4. When you cross the finish line, the Race Committee will record your "Elapsed Time" for that race. Within the next few days after all racing is concluded, the "Corrected Time" for your boat, based on its Portsmouth Number (USPN,) will be calculated, and your "Rank" or where you finished in relation to other boats in your fleet will be posted on the CCSA web site or Yahoo Group.

The Race Committee tries to get in three races on race days or more if possible. If the wind is light, fewer races may be run. If the wind is judged to be too strong by the Race Committee in consultation with senior CCSA officers, racing may be terminated at any time. As a general benchmark, if the wind speed is consistently over 15mph or gusting over 20mph, racing will be canceled in the interests of safety.

No races will START after 4pm, to allow all competitors and the Race Committee an opportunity to derig their boats, socialize and unwind while there is still a lot of daylight.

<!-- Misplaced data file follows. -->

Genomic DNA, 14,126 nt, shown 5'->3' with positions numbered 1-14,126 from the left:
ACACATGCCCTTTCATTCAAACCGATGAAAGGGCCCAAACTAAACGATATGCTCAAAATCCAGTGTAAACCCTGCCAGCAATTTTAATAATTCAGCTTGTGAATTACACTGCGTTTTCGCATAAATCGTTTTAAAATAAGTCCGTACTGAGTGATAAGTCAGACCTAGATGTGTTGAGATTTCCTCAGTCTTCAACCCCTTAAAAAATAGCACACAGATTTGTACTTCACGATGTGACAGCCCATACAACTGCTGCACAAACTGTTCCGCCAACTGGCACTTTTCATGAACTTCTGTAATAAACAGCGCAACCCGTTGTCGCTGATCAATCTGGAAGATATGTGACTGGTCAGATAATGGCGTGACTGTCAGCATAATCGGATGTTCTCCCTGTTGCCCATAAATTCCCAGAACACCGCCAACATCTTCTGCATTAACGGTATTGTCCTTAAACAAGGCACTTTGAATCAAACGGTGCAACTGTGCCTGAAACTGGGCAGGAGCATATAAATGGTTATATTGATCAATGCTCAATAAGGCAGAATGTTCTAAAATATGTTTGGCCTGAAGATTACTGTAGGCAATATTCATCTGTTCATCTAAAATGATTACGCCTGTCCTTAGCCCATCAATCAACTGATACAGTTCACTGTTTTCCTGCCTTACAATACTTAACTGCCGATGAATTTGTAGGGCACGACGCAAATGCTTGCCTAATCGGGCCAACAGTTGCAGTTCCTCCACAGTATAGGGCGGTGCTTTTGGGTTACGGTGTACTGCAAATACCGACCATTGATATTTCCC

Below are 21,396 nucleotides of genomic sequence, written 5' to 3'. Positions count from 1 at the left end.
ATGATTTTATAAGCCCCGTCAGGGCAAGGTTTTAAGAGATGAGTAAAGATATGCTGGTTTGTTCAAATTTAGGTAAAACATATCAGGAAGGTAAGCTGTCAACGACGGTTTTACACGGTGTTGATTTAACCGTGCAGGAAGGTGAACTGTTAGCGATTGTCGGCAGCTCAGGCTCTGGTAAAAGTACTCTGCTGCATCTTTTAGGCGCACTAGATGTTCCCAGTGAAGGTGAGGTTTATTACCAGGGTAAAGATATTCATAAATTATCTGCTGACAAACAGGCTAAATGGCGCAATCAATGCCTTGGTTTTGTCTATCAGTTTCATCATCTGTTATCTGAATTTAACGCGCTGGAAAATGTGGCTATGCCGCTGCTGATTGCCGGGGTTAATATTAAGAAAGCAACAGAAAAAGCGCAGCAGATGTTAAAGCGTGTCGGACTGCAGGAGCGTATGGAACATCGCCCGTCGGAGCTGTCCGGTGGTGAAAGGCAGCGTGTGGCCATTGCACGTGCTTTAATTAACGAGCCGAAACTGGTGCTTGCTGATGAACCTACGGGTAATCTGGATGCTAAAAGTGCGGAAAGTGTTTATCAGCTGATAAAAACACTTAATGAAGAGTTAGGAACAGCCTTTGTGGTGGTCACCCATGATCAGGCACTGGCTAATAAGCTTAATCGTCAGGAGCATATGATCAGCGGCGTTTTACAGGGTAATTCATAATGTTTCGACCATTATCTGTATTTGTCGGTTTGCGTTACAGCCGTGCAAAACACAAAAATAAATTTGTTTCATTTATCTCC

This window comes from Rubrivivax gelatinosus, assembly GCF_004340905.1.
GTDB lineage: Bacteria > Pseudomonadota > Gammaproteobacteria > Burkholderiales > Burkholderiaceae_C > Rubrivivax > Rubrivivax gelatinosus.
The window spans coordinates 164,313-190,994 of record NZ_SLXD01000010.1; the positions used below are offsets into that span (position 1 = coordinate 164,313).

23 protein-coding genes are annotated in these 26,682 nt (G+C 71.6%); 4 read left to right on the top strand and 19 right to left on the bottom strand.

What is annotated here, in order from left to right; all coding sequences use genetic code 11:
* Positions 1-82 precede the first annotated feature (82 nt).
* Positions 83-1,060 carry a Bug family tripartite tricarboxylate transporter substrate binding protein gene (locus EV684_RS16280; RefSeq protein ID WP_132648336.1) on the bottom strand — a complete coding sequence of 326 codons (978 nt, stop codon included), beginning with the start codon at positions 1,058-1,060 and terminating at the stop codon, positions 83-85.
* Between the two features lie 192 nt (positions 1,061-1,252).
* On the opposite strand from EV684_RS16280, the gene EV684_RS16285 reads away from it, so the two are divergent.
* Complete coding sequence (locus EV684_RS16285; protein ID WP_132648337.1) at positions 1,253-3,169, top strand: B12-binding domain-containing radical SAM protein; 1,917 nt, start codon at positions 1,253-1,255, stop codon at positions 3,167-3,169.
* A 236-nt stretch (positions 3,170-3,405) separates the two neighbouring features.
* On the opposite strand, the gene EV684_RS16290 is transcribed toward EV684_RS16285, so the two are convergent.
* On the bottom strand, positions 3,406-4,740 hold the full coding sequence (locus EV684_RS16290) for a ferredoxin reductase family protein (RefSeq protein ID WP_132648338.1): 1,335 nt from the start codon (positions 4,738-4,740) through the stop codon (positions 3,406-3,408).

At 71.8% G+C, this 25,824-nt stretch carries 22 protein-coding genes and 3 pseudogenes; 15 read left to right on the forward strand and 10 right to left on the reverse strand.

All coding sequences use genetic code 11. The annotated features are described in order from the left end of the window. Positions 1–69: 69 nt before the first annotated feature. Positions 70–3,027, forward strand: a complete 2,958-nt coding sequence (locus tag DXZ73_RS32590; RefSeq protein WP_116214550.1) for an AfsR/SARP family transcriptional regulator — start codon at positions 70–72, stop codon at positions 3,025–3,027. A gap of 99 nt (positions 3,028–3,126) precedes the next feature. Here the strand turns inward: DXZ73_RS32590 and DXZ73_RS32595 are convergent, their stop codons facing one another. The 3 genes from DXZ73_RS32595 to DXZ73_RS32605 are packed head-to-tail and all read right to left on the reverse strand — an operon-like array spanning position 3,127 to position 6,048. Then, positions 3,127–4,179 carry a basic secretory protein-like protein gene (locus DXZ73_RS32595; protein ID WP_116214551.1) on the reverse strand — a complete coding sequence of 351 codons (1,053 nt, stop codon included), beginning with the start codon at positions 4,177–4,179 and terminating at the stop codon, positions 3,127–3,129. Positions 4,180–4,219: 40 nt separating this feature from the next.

After the races, the docks become crowded with boats getting off the lake. Courtesy is appreciated! Skippers should always bring their boats in at the end of the line of boats cueing up to move toward the ramp and the trailers waiting for them. Remember, courtesy on the water and off the water makes for a much more pleasurable experience. If you know you are going to be delayed getting off the water, please don’t dock your boat on the ramp side of the dock. Please pay attention to instructions a Ramp Master may give you.

Remember, Sailing is Fun. Racing is Fun. Keep in mind that people make mistakes and it’s easy to get flustered, but in the end, you should be leaving the lake at the end of the day with a happy experience behind you and looking forward to the next event with the CCSA